In my last post, we looked at SQL Server at a high level, discussing the various editions and licensing models available with each. In this post, we are going to delve a little deeper into some of the use cases and areas to be aware of.
The environment where SQL Server resides
Understanding the environment where the SQL Server resides is very important as this can determine whether production or non-production licenses can be utilised. In a scenario where SQL Server is installed in a non-production environment, alternative user based licenses can be used in lieu of production licenses. These alternate user based licenses include:
The below example (Figure 1) demonstrates a number of SQL Servers (both Standard and Enterprise) in a non-production environment. By utilising the product terms of SQL Server Developer or a Visual Studio / MSDN subscription, an organisation would be required to ensure that only licenses are assigned to the Developers accessing this environment (both internal and external users), not the SQL Servers themselves. To license this scenario effectively, this would therefore require either of the following, or a hybrid of both:
- (x4) SQL Server Developer Licenses (free download); or
- (x4) Visual Studio / MSDN subscriptions
The main benefits of utilising these user based licenses in non-production environments include:
- Licensed users can access and provision an unlimited number non-production systems
- Reduced licensing costs
- Optimised SQL Server license management via use of applicable product use rights (aka Product Terms)
The role of the SQL Server and User or Device access
Identifying and understanding the role of the server where a SQL database (or components such as SQL Reporting Services) are installed is paramount. The ability to understand the role, and by extension the end user or device access is key to identifying which edition of SQL is best for the given purpose. This will assist in determining which license model is best suited to provide the following:
- Software license compliance
- Commercial optimisation
- Scalability for a changing IT environment
Some common access scenarios include the following:
Example 1 – Multiplexing
Multiplexing is the indirect access to a system via other systems. In the below example (Figure 2), users and devices are accessing the SQL Server indirectly. There are a couple of approaches that can be taken towards licensing SQL Server in this scenario. These include:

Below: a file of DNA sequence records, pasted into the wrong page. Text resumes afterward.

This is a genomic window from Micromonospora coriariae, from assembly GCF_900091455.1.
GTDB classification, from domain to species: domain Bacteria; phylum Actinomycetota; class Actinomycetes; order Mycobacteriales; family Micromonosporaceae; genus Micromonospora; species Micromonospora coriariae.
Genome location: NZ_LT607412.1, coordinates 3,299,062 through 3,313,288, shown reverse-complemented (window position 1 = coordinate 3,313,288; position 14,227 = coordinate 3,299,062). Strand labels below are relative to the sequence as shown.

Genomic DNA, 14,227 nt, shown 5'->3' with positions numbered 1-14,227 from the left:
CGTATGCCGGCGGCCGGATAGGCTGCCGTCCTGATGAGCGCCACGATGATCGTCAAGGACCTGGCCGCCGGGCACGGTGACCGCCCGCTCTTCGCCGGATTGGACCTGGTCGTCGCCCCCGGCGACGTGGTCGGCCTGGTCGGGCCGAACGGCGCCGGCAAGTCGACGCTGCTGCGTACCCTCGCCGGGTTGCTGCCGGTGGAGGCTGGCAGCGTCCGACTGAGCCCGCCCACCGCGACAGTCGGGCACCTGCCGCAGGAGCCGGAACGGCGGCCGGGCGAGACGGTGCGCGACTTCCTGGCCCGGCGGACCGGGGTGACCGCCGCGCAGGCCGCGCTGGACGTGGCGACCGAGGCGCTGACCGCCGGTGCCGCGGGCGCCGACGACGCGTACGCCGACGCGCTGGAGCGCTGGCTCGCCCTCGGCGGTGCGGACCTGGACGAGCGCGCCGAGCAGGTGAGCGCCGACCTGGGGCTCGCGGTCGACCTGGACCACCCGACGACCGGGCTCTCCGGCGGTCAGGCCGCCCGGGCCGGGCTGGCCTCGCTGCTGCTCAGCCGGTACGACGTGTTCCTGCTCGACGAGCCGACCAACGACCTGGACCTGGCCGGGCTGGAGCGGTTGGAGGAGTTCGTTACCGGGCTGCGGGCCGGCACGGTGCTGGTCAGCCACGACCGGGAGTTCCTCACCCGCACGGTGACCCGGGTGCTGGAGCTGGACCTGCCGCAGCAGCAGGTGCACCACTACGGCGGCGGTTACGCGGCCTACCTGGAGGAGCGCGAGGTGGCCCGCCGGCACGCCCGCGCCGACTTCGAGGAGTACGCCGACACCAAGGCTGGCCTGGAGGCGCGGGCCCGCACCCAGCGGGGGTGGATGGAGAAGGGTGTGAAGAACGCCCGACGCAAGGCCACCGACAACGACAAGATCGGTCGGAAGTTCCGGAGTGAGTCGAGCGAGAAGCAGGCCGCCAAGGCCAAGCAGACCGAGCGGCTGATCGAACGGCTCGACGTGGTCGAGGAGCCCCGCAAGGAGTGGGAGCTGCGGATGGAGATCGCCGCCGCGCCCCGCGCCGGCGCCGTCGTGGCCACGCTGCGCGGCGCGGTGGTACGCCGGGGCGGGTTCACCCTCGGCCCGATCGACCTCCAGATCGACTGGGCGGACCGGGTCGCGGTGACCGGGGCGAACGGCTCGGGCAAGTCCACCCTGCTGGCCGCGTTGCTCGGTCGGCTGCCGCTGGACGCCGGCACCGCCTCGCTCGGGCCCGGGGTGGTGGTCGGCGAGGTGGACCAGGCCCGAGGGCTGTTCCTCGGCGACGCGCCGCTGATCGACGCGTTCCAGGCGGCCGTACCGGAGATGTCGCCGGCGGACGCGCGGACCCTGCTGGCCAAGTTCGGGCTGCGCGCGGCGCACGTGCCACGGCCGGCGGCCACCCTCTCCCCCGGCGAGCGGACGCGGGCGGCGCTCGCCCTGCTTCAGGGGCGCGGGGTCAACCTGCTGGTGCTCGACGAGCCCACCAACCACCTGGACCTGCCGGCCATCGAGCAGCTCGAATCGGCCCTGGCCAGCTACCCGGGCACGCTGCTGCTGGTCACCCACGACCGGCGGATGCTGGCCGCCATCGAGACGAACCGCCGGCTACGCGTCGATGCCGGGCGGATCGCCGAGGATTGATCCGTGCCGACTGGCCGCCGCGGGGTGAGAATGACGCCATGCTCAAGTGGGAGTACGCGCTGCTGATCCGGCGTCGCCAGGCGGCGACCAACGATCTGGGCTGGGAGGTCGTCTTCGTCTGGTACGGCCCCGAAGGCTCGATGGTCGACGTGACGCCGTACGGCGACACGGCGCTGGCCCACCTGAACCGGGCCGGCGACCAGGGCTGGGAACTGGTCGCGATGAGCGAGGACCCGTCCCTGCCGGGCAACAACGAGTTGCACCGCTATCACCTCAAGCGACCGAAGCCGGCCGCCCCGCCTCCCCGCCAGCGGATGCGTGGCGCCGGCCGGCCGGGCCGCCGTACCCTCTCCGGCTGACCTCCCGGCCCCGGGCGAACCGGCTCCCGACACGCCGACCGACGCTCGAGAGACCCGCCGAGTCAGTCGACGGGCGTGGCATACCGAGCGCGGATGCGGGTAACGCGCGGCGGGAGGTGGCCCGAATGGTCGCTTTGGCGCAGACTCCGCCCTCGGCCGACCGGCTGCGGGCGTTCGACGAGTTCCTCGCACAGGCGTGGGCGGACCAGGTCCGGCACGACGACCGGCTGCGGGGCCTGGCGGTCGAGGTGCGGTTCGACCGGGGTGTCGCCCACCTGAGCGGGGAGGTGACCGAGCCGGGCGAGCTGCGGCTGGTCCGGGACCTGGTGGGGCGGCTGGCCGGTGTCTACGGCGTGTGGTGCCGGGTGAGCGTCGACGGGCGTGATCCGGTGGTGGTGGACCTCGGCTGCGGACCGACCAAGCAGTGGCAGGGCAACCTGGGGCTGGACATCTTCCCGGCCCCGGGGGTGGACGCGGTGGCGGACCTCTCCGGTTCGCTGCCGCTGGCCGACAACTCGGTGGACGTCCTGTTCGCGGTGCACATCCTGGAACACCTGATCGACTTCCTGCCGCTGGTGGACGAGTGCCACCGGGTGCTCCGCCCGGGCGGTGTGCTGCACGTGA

- The user and device access is comprised of external users, i.e. not employees of the organisation. In this scenario, it is unlikely that the access can be quantified so the number of SQL Server CALs required (User or Device) cannot be determined. The recommended licensing approach here would be to adopt the SQL Server Core based model.
- The user and device access is comprised of internal users, i.e. employees of the organisation. In this scenario, the number of devices and users is easier to ascertain and cost based analysis can be conducted to determine whether the Server and CAL model is best, or whether to opt for the Core based model (refer to Figure 5 for an example of a cost based analysis approach).
Example 2 – SQL Server embedded with 3rd party applications
SQL Server can sometimes be embedded into a 3rd party application by an Independent Software Vendor (ISV). This is known as a Runtime license and is to be used exclusively with the ISV’s application. The SQL Server instance cannot be used in conjunction with other applications or databases. The below example (Figure 3) demonstrates users accessing the application which has an embedded SQL database. No additional SQL Server licensing is required however as the cost of the SQL Server Runtime license is included in the cost of the application from the ISV.
Example 3 – Intranets
An intranet is a restricted internal network used by organisations to communicate information, and sometimes services, to employees. As demonstrated in the below example (Figure 4), SQL Server is often used as the underlying database technology to store this information. The ability to quantify the level and type of access to this SQL technology will have a definitive bearing on the licensing model selected, and is often commercially driven.
It is recommended that a cost based analysis be conducted to assess the various licensing models considering factors such as organisation size, projected growth and scalability of the current configuration. The analysis may look like the following:
As I have touched on in this series of posts, the multiple licensing models available for SQL Server can create doubt and confusion, but if understood and leveraged correctly, the cost optimisation opportunities can be substantial. You just need to know what to look for, questions to ask and understand your IT environment.
In my next post, I will focus on topics such as Software Assurance Benefits and SQL Server, SQL Server components and take a more detailed look at other licensing scenarios.
 Visual Studio / MSDN subscriptions are available in two editions (Enterprise and Professional). Both editions provide support for SQL Server deployment on non-production systems. It is important to highlight that these subscriptions are allocated to specific users and cannot be shared amongst development team members. Further information can be located here.